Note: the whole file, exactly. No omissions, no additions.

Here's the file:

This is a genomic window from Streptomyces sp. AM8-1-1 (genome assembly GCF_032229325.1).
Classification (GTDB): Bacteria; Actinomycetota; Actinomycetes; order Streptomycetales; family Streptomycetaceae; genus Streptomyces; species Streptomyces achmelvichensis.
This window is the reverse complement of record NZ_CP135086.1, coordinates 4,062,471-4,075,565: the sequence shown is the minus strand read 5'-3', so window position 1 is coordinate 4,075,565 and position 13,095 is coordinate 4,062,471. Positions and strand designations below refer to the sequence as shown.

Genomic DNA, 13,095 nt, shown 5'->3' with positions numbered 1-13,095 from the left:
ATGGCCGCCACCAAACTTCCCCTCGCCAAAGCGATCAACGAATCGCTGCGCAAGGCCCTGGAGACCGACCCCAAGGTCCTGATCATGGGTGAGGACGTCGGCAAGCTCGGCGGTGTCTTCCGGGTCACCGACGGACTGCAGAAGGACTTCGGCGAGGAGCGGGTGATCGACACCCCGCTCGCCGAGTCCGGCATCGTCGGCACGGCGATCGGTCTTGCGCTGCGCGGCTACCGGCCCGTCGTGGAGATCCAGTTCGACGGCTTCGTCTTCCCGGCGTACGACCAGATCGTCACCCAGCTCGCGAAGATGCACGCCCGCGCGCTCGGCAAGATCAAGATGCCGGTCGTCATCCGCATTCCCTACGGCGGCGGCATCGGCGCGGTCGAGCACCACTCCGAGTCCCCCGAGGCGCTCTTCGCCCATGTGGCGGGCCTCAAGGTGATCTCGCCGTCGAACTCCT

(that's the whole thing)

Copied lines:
This is a genomic window from Streptomyces sp. AM8-1-1 (genome assembly GCF_032229325.1).
Classification (GTDB): Bacteria; Actinomycetota; Actinomycetes; order Streptomycetales; family Streptomycetaceae; genus Streptomyces; species Streptomyces achmelvichensis.
This window is the reverse complement of record NZ_CP135086.1, coordinates 4,062,471-4,075,565: the sequence shown is the minus strand read 5'-3', so window position 1 is coordinate 4,075,565 and position 13,095 is coordinate 4,062,471. Positions and strand designations below refer to the sequence as shown.

Genomic DNA, 13,095 nt, shown 5'->3' with positions numbered 1-13,095 from the left:
ATGGCCGCCACCAAACTTCCCCTCGCCAAAGCGATCAACGAATCGCTGCGCAAGGCCCTGGAGACCGACCCCAAGGTCCTGATCATGGGTGAGGACGTCGGCAAGCTCGGCGGTGTCTTCCGGGTCACCGACGGACTGCAGAAGGACTTCGGCGAGGAGCGGGTGATCGACACCCCGCTCGCCGAGTCCGGCATCGTCGGCACGGCGATCGGTCTTGCGCTGCGCGGCTACCGGCCCGTCGTGGAGATCCAGTTCGACGGCTTCGTCTTCCCGGCGTACGACCAGATCGTCACCCAGCTCGCGAAGATGCACGCCCGCGCGCTCGGCAAGATCAAGATGCCGGTCGTCATCCGCATTCCCTACGGCGGCGGCATCGGCGCGGTCGAGCACCACTCCGAGTCCCCCGAGGCGCTCTTCGCCCATGTGGCGGGCCTCAAGGTGATCTCGCCGTCGAACTCCT